SIA’s research enables you to see what the future may hold for staffing. It helps inform you on what jobs will be most in demand and how you can prepare your program for what’s next. Through our biannual staffing industry forecast, we take a look at what’s in store for the ecosystem and the impact on buyers of staffing services.
“Our latest forecast illustrates the strong growth in demand for staffing services in today’s market,” says Barry Asin, president of SIA. “Enterprise buyers of contingent labor should expect to face a highly competitive labor market where candidates of all skill levels have multiple job opportunities and are able to increasingly attain higher wages.”
According to the May 2022 forecast update, the US staffing industry is projected to grow 5% this year, up from $177.1 billion in 2021, which was an extraordinary 28% higher than 2020 industry revenue and nearly 16% higher than pre-pandemic 2019.
Meanwhile, staffing firm technology, which is advancing ease of use for enterprise buyers and candidates, will expand the available pool of talent.
SIA’s US forecast provides growth estimates for a dozen occupational segments of temporary staffing plus direct hire and retained search. It also dives into the macro factors that affect the forecast analysis and provides commentary on trends for each segment.
Headwinds. The report takes into account the headwinds that staffing and the economy face — including rising interest rates, continued supply chain problems, slowing wage inflation, and disruptions and sanctions related to the war in Ukraine. Looking to 2023, the US staffing industry will likely experience a more subdued macroeconomic environment with GDP growth predicted to decelerate to 2.2%.
Regional fluctuations. Thirty-eight states experienced a drop in employment over the two-year period between February 2020 and February 2022, while only 12 states reported employment growth. Some of the states with the strongest job gains were Utah, Idaho, Montana and Texas. Key considerations are the mix of industries present, the loss of tourism, unemployment benefit policies, Covid vaccination rates and public health restrictions, and net migration since the start of the pandemic. It is especially important for programs to now evaluate and benchmark their operations using regional data appropriate for the micro economic areas in which they operate.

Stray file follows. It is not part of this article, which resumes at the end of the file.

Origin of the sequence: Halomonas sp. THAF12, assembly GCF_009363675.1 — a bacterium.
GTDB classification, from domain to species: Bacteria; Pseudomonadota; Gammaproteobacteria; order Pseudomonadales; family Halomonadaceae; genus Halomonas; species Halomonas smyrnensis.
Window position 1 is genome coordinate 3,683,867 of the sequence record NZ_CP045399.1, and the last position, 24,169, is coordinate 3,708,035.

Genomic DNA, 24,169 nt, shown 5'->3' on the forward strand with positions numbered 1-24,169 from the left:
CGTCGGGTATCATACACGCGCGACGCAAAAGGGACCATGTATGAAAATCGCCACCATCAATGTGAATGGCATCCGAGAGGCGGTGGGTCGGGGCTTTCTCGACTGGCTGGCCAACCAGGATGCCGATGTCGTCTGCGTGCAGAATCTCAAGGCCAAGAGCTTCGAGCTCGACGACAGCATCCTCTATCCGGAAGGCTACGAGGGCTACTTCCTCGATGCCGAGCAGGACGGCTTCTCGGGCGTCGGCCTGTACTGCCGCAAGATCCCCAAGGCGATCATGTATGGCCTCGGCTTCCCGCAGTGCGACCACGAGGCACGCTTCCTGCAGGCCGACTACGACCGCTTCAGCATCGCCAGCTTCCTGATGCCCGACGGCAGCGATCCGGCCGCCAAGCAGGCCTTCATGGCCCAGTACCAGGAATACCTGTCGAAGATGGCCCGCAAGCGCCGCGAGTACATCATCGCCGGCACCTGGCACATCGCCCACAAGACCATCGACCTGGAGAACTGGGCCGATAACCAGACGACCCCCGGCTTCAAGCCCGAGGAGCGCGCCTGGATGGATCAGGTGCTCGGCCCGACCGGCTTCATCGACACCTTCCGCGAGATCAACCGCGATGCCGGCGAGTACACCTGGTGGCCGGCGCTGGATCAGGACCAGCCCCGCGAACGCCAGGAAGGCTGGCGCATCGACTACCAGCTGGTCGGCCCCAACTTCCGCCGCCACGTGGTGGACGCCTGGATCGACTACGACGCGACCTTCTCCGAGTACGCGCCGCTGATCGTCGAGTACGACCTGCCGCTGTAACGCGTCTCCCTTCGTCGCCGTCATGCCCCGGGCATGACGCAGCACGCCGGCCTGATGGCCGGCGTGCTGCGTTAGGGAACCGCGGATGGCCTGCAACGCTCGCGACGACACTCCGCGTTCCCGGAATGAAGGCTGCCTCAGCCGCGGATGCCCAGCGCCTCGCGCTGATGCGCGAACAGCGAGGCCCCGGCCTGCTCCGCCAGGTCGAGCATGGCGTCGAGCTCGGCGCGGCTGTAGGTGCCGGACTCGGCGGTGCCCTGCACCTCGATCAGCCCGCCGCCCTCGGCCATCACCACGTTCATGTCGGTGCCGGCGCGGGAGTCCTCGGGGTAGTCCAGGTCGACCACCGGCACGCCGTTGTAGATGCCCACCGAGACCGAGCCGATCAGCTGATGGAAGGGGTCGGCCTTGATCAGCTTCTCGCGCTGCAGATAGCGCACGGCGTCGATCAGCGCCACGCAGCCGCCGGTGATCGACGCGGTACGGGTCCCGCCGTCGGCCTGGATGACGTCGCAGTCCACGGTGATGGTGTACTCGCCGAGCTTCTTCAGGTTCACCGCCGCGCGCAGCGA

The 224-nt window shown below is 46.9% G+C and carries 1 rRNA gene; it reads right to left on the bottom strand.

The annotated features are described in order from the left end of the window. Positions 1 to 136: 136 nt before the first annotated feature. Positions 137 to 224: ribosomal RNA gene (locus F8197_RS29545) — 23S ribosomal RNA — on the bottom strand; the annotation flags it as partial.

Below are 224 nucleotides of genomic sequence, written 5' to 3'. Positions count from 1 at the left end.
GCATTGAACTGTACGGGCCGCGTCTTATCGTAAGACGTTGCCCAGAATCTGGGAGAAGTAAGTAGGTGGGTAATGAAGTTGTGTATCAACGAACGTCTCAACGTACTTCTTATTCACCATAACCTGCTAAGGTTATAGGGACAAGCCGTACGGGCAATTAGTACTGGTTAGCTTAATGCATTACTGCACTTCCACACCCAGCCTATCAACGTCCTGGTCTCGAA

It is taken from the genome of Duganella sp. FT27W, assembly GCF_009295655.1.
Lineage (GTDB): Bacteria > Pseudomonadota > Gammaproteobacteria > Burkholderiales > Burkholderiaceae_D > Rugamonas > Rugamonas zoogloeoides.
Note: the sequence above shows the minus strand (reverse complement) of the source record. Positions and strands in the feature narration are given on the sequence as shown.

Occupational outlook. What jobs see continued demand? IT developers, cybersecurity roles, QA positions, and business/data analysts are the roles SIA sees multiple opportunities for. If you want to get these scarce resources on your team, look to shorten the candidate review and interview process. There is also high demand across clients in manufacturing, logistics, retail, construction and hospitality. The industrial segment may benefit from the federal infrastructure spending bill that passed in November 2021 that designates $550 billion for transportation, broadband and utilities. Healthcare continues to charge ahead with shortages due to absences and attrition (caused by burnout, retirements and quits) and pent-up demand for healthcare services.
Published twice a year, the US Staffing Industry Forecast is the go-to resource for workforce program managers, executives and the suppliers that support them. The full report is available to SIA CWS Council members and corporate members.
The US staffing industry will reach a record $185.5 billion this year, far surpassing the pre-pandemic market size of $152.8 billion in 2019. Use SIA’s forecast to see the future and prepare your program for it.